A brief description of the production cycle which all the products share: The first step is the preparation of the extract or “concia”. This is done by leaving a mixture of chopped herbs and spices in alcohol for about 20/30 days. Then the extract is filtered and left to age for a few months. The second step is the actual preparation of the product. To make the product I mix the extract, sugar and alcohol. The last step is clarification followed by filtering which produces a clear product with long-term stability.
I would like to describe it as a traditional Vermouth/Bitter Piedmontese aperitif. The use of Grignolino as the base wine was one of my (few!) good intuitions; naturally, the choice of producer could only fall to the Grignolino from Casina Tavjin: a wine with an intense, dry fragrance that has the right body and isn’t particularly tannic. In a word: the best Grignolino that I have ever tasted. Like all Vermouths, the extract contains Absinthe (in this case a mixture of the Maggiore, Gentile and Pontico varieties). But in order to transform a Vermouth into an Americano you have to integrate the herbs at its base with other more bitter ones like Gentianella, citrus zest like Bitter Orange and Chinotto.
After earning a degree in chemistry, Mauro Vergano studied oenology and viticulture at one of Italy's top schools. Soon after, he started working in the “flavors and fragrances” sector of a company full-time as a chemist. In his 15 years there, Mauro spent extensive time mastering the equipment that produce fragrances, all the while training his nose to correctly identify aromatic blends.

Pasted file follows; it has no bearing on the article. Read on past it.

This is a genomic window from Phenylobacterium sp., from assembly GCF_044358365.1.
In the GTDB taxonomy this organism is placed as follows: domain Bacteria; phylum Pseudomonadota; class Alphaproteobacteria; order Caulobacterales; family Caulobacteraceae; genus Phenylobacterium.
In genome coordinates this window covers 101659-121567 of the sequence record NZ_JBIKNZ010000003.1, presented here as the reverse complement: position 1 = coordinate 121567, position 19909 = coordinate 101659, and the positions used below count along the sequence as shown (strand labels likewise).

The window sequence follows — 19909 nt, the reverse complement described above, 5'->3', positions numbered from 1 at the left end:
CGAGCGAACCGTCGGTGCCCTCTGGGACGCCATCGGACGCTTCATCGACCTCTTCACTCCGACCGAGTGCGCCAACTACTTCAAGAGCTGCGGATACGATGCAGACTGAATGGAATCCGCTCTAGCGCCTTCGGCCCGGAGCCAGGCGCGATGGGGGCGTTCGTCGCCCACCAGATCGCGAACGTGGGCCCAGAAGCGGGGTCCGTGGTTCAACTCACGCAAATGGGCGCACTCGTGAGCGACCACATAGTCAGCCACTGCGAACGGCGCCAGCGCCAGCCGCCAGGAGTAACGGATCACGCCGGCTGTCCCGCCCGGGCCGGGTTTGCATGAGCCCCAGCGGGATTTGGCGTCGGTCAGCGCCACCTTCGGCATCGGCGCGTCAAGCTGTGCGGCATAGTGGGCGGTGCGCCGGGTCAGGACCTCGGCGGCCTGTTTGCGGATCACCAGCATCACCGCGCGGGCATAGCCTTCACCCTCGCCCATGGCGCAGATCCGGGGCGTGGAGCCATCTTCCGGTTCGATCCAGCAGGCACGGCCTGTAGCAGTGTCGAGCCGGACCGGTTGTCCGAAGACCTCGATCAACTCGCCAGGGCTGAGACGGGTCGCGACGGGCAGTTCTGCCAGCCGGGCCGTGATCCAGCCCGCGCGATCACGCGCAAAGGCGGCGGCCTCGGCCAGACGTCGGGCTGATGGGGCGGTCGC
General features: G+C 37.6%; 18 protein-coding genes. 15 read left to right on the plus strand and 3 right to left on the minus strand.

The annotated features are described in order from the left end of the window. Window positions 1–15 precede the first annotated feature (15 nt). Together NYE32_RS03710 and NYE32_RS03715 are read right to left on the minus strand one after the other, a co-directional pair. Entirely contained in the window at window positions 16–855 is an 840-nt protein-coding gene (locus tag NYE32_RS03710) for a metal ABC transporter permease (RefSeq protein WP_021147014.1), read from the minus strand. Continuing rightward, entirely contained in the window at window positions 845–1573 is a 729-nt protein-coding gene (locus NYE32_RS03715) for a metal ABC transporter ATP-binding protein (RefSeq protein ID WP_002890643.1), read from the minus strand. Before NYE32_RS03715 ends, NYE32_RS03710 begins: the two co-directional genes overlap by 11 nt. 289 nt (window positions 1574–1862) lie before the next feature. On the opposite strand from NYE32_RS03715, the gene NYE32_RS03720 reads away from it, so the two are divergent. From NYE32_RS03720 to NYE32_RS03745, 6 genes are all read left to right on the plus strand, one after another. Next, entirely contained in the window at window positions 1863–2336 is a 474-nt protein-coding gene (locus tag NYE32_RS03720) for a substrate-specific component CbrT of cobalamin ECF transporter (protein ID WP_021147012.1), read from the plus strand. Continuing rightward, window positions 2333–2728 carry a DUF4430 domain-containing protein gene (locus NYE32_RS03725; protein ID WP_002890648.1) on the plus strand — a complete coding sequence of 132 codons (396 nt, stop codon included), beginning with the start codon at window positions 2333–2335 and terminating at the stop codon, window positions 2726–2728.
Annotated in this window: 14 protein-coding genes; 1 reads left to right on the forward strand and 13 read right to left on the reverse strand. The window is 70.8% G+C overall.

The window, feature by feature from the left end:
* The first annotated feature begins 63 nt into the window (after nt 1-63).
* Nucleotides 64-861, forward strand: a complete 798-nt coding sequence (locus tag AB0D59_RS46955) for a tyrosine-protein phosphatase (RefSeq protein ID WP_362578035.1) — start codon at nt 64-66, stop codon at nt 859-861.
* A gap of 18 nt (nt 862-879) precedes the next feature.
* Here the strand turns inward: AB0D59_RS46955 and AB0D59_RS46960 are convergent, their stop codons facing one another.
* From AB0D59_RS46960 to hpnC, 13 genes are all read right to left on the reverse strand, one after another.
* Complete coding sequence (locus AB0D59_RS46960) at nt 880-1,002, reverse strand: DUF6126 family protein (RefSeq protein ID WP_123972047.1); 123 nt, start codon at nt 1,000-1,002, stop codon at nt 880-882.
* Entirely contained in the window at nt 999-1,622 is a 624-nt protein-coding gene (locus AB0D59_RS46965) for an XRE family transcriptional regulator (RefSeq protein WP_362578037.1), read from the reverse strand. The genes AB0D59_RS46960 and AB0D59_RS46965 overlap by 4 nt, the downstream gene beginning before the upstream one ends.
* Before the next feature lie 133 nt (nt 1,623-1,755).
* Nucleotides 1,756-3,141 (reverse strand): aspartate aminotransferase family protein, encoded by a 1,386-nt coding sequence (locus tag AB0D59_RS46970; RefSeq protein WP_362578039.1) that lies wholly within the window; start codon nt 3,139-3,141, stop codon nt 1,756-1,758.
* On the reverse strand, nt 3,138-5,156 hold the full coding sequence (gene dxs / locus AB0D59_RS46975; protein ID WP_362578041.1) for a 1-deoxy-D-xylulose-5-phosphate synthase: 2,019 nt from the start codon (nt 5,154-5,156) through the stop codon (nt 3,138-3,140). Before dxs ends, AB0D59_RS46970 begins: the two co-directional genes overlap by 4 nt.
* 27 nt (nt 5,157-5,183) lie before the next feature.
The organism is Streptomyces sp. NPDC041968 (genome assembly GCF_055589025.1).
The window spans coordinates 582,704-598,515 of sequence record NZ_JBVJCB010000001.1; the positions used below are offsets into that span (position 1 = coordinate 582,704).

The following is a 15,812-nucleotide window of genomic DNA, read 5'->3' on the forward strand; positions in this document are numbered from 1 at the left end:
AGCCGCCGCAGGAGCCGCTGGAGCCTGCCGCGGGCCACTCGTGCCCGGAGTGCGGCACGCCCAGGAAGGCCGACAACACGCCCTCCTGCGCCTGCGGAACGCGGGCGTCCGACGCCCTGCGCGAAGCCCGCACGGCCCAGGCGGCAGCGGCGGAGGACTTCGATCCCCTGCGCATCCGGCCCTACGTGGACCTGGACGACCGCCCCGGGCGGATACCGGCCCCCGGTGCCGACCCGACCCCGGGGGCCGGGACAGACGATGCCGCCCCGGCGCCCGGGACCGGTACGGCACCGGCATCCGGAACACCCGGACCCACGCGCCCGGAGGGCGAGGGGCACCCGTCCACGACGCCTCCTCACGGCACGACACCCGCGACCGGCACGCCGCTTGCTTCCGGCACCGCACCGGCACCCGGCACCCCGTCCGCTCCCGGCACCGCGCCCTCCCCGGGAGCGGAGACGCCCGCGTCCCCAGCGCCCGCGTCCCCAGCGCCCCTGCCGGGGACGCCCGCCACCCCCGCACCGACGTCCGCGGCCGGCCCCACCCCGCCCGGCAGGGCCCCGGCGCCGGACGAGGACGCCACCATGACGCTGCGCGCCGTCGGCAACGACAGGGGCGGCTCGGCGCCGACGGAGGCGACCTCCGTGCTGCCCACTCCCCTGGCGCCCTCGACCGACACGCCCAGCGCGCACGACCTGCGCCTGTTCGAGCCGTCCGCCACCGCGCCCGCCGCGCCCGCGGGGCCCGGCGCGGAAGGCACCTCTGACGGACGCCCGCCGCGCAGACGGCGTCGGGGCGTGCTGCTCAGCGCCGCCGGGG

In the late 70's, Mauro channelled his combined interest in wine and aromatized fragrances by producing small batches of his own Chinato. For years it remained a hobby, but with the encouragement of his friends and family, the idea of turning his passion into a full time job started to grow on him. Three years after retiring, the first bottles of Chinato were ready for sale.
Pushing things forward, Mauro released the Luli in 2003, a Moscato based Chinato that remains the only one of its kind on the market. Next was the Americano, a twist on traditional vermouth; by using the relatively unknown grape Grignolino as the base wine, Mauro has created a light, untannic and aromatic delight. The most recent addition to the lineup is a Vermouth made in a more classic, Piedmontese style.
Mauro uses only the finest ingredients, and his cupboard is full of herbs and spices sourced locally but also from around the world. The same is true for the sourced wines: the Chinato is produced from Giuseppe Cortese's Nebbiolo, the Luli from Vittorio Bera & Figli's Moscato, the Americano from Cascina Tavijn's Grigolino and the Vermouth from Cascina Degli Ulivi's Cortese and the Bera's Moscato.